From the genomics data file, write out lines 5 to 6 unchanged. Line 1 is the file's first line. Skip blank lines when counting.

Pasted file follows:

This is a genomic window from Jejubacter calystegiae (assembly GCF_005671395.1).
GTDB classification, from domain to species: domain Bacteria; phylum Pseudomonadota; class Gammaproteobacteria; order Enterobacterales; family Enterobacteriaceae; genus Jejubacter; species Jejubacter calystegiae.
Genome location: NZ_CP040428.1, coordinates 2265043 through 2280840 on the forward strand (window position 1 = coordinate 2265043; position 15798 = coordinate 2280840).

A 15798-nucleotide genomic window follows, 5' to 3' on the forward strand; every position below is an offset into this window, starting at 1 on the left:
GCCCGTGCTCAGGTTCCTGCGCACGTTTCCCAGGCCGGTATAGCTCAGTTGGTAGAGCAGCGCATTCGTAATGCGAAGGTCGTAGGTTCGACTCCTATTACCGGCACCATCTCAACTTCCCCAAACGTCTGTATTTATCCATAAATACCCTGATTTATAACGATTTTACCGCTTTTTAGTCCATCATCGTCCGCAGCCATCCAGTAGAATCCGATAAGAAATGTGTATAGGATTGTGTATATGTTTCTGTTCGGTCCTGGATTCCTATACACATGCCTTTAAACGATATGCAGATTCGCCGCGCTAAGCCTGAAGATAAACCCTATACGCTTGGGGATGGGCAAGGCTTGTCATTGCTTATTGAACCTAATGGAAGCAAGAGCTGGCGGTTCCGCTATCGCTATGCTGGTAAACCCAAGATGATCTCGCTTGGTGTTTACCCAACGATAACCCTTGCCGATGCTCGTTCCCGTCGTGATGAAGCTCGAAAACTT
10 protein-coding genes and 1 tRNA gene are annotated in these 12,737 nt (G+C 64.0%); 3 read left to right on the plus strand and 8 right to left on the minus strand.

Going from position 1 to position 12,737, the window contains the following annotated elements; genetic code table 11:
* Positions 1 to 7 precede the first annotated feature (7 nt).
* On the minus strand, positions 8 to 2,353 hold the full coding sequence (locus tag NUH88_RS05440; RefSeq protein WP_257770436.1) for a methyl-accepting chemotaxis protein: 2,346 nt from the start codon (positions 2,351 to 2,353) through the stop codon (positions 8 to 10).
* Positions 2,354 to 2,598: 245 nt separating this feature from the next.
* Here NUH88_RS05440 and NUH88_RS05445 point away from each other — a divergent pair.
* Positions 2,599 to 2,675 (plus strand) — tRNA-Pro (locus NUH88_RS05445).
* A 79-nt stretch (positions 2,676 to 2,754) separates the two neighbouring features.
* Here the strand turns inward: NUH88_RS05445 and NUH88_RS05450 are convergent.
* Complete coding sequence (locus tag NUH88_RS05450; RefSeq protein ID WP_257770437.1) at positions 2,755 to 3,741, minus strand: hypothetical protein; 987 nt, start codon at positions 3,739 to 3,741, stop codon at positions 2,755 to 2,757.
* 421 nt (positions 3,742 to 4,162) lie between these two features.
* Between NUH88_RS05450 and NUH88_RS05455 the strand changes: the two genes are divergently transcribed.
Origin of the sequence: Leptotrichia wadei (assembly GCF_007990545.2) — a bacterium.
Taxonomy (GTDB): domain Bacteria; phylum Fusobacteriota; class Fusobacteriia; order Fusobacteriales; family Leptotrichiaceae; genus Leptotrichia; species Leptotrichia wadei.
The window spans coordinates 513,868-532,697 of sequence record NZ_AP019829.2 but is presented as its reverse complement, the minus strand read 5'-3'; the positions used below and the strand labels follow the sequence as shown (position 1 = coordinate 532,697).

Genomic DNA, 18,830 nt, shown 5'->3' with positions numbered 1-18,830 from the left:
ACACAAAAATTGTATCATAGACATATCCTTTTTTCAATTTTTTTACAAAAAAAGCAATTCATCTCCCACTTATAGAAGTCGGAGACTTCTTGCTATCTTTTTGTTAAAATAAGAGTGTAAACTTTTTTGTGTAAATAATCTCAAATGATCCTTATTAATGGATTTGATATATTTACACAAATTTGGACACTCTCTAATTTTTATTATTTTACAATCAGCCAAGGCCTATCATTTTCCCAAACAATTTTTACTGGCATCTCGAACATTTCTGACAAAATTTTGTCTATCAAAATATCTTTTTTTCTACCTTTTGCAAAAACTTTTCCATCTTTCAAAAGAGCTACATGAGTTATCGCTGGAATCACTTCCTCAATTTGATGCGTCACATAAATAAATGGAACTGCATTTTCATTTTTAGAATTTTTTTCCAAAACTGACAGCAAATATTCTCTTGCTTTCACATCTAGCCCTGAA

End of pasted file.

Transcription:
GCCCGTGCTCAGGTTCCTGCGCACGTTTCCCAGGCCGGTATAGCTCAGTTGGTAGAGCAGCGCATTCGTAATGCGAAGGTCGTAGGTTCGACTCCTATTACCGGCACCATCTCAACTTCCCCAAACGTCTGTATTTATCCATAAATACCCTGATTTATAACGATTTTACCGCTTTTTAGTCCATCATCGTCCGCAGCCATCCAGTAGAATCCGATAAGAAATGTGTATAGGATTGTGTATATGTTTCTGTTCGGTCCTGGATTCCTATACACATGCCTTTAAACGATATGCAGATTCGCCGCGCTAAGCCTGAAGATAAACCCTATACGCTTGGGGATGGGCAAGGCTTGTCATTGCTTATTGAACCTAATGGAAGCAAGAGCTGGCGGTTCCGCTATCGCTATGCTGGTAAACCCAAGATGATCTCGCTTGGTGTTTACCCAACGATAACCCTTGCCGATGCTCGTTCCCGTCGTGATGAAGCTCGAAAACTT
10 protein-coding genes and 1 tRNA gene are annotated in these 12,737 nt (G+C 64.0%); 3 read left to right on the plus strand and 8 right to left on the minus strand.